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THAT IS EXACTLY WHAT DANIEL Goldin has challenged NASA to do in the Origins program: locate and even photograph Earthlike planets outside our solar system. The initiative is headed by Edward Weiler, an agency veteran who also serves as chief scientist for the Hubble telescope. "That's a pretty lofty goal," says Weiler of Goldin's challenge. "You're talking about objects that are millions to billions of times fainter than the stars around which they're revolving." The only way to do it, he and other astronomers agree, would be to use a space telescope with a mirror as wide as a football field is long.

Such a gigantic scope is utterly beyond current technology, and beyond anything engineers can imagine for the next century as well. But astronomers know they can simulate a huge telescope by orbiting several smaller ones, widely separated, and combining their light electronically. This multimirror device is known as an interferometer, because rather than gathering light directly, it measures interference patterns created when light waves from several mirrors overlap each other.

Unlike traditional NASA projects, which tend to be expensive and complex, this one is relatively modest. "We really don't want to start out building the Battlestar Galactica," says Weiler. Instead he will start with a demonstration model by the turn of the century, a device consisting of four to six mirrors a foot or two across. Even at that size, the interim interferometer should be able to spot objects the size of Neptune around nearby stars.

Finally, by about 2010, NASA hopes to launch what it calls the Planet Finder: an interferometer with five 3-ft.-to-6-ft. mirrors spread over 300 ft., orbiting out by Jupiter, where the solar-system dust begins to thin out. The Planet Finder should allow scientists to identify Earthlike planets, which should show up as pale blue dots in images beamed back to ground controllers, and analyze their atmosphere for signatures of life like ozone, oxygen or carbon dioxide.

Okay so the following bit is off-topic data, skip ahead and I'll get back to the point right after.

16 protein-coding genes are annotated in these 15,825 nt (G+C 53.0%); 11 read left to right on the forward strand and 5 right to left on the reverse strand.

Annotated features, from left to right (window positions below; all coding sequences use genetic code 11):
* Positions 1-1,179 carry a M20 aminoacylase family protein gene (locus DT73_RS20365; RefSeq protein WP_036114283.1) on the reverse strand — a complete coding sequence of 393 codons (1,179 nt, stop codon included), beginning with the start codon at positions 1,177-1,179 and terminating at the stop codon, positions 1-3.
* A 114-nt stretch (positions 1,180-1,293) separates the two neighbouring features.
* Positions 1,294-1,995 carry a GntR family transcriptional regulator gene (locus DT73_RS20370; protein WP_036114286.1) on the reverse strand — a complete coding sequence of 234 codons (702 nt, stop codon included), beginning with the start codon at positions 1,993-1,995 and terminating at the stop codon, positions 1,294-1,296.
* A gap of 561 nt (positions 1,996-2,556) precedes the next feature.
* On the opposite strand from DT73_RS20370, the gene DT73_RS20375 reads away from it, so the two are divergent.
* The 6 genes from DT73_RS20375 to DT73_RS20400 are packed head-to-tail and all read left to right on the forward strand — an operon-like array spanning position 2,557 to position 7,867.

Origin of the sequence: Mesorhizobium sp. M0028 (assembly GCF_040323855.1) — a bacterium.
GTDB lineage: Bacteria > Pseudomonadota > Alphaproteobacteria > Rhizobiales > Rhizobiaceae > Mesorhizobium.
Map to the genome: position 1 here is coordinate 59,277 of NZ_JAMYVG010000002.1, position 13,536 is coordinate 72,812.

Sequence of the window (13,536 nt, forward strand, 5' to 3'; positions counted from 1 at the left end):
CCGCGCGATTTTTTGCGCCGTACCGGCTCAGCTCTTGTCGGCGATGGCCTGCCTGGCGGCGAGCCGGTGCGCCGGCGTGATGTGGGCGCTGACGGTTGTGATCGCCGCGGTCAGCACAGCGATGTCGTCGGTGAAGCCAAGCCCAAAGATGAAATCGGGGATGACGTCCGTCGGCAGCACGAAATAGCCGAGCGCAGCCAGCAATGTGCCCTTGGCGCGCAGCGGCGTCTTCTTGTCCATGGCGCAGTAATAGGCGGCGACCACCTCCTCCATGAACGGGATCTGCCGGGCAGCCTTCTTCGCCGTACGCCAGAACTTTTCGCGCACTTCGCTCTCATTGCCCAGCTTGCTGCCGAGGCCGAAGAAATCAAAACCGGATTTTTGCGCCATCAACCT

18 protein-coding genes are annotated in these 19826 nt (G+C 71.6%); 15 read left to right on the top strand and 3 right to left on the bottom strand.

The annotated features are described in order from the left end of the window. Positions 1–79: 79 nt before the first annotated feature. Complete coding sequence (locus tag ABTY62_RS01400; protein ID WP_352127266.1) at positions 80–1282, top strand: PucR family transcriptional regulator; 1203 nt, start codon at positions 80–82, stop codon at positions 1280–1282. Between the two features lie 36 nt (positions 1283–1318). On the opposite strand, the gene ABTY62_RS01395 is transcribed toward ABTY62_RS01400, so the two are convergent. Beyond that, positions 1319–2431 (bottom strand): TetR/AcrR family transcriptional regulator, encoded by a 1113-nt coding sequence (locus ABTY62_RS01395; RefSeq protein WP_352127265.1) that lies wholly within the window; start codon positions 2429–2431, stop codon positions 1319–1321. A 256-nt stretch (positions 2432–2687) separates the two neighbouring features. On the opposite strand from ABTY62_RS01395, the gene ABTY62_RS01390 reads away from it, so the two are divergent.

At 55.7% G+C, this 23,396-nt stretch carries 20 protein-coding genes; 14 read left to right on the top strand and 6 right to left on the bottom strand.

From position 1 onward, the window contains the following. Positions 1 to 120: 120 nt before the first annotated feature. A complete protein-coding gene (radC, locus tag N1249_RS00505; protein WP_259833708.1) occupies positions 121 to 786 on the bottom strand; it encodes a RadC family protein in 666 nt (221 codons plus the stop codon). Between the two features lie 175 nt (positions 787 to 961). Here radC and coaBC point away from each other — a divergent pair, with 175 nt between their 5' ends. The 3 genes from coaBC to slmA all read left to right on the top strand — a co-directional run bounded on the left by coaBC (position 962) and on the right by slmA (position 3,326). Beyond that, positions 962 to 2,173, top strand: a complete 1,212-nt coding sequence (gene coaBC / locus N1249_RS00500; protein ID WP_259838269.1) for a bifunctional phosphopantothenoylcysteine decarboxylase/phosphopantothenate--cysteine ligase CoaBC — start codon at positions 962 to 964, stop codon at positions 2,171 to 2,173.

That is not ambitious enough for Goldin, though. He wants engineers to create a device so powerful that it could take pictures of Earthlike planets in such detail that we might see clouds, continents and oceans. "That's mighty tough," cautions Weiler, careful to say Goldin's vision isn't impossible. "It sounds way out, but when Kennedy said, 'We're going to be on the Moon in nine years,' a lot of people thought that was way out. On the other hand," he adds wistfully, "they got $25 billion."

Origins will receive nothing close to that. Goldin expects his scientists and engineers to do it for several hundred million dollars, drawing from existing programs and saving money by technological innovations as yet unspecified. And if his ambitious goals are not met, will he consider Origins a failure? "No!" Goldin fairly shouts. "I'm trying to say, let's expand our minds and let's see if we can answer some basic questions. It may be there's not a terrestrial-size planet out there."

One point in his favor: by keeping the budget low, proceeding in small steps and refusing to make firm promises about what the program will produce, Goldin may be improving his chances of keeping Congress on his side. Boss, for one, thinks Origins will endure even after Goldin is gone. "The momentum is building," he says. "The scientific imperative is there."

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